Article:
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Got the Monday blues? Start your week off right with a helping of useful information and informed opinion. 

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For the week of March 15, 2010

A Superior Court judge has ordered UC to refund $38 million in fees plus interest to medical, law, and professional school students whose costs were raised thousands of dollars despite UC’s promise their fees would not increase.

Meanwhile, the San Jose Mercury News reports that more promising young Californians are applying to out-of-state schools, foregoing the once sought-after experience of a UC education.

The Los Angeles Times reported this week that, while investigating the January 2009 death of UCLA lab researcher Sheri Sangji, CalOSHA discovered that a graduate student was injured in a similar accident a year before but that UC never reported the incident. Cal/OSHA this month fined UC $23,900 for the earlier incident. CalOSHA has also fined UC $31,000 for Sangji’s death and an additional $67,700 for safety violations that occurred since her death. It is also looking into criminal charges and has submitted the case to the LA County district attorney’s office. UC denied the violations.

AFSCME’s aggressive tactics against layoffs and contracting out have been paying off, according to the San Francisco Chronicle. From a sit-in at UC Irvine over custodian negotiations, to a threatened picket of a Bill Clinton speaking event, to dogging regent Richard Blum, AFSCME activists have been taking the fight directly to the regents -- and getting results. One union activist told ABC News about the contradiction of regents voting to furlough workers making less than $40,000 while handing out bonuses of $9 million to UC executives.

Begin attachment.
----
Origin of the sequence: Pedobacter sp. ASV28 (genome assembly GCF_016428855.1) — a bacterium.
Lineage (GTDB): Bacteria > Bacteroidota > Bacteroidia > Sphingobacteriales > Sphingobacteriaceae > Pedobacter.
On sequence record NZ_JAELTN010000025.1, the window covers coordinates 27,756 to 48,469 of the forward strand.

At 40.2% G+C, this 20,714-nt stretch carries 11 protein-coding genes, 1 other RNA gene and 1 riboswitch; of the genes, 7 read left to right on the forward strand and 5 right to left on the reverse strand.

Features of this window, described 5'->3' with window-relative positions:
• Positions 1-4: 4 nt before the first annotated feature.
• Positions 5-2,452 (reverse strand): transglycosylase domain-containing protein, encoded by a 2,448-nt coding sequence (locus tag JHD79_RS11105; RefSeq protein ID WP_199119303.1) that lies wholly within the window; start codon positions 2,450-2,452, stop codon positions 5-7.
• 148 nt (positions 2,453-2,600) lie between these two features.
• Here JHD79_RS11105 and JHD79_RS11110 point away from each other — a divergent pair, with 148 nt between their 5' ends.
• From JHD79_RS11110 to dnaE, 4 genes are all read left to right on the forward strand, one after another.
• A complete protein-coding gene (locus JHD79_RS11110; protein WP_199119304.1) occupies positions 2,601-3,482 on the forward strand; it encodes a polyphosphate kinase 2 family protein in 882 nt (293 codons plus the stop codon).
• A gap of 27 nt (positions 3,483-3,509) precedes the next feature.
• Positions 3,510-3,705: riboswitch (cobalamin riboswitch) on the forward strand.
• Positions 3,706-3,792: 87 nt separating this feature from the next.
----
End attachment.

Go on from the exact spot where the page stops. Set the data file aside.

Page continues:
The Sacramento Bee’s recent editorial taking UC executives to task for “bloat at the top” elicited a sharp response from UC’s president, Mark Yudof, who seems to admit there is bloat but claims a good chunk of it is the medical centers and the system’s far-flung “enterprises.”

Growth at the top while slashing basic services is also an issue in Britain, where the Guardian reports that salaries have soared for the heads of UK universities, with most now making more than the prime minister, while the institutions themselves “face savage funding cuts, with students asked to pay higher fees to help balance university books.” In a similar vein, CBS’ 60 Minutes covered the bank bailout this week with an interview with Berkeley writer Michael Lewis, who called excessive executive compensation “an elegant form of theft.”

A recent letter from the chair and vice chair of the Academic Senate reminds Yudof of requirements for “consultation and shared governance,” noting “persistent anxiety and mistrust among campus faculty directed at the University’s response to the budget crisis.”

Berkeley Faculty Association co-chair Wendy Brown was among thousands who marched on Sacramento March 4, and gave this talk on the steps of the capitol detailing how public education makes democracy itself possible.

The California Labor Federation blogged about the joint student-staff March 4 action. More photographs and videos have also come out about the day at UCSD and UCSC. There’s an excellent collection of visuals at Spot.Us, a community-supported journalism site that is engaged in researching the regents’ investments.

And in the wake of a string of racist incidents at UCSD, a faculty member writes about the history of organizing for racial justice there. _____________________________________________________________________________________

The Monday Memo is edited collectively by a group of UC administrative professionals who are working for union representation with UPTE-CWA. We publish most Mondays, unless it is a university holiday, or we just need a mental health day off. We welcome your submissions, either credited or anonymous, at mondaymemo@upte-cwa.org.

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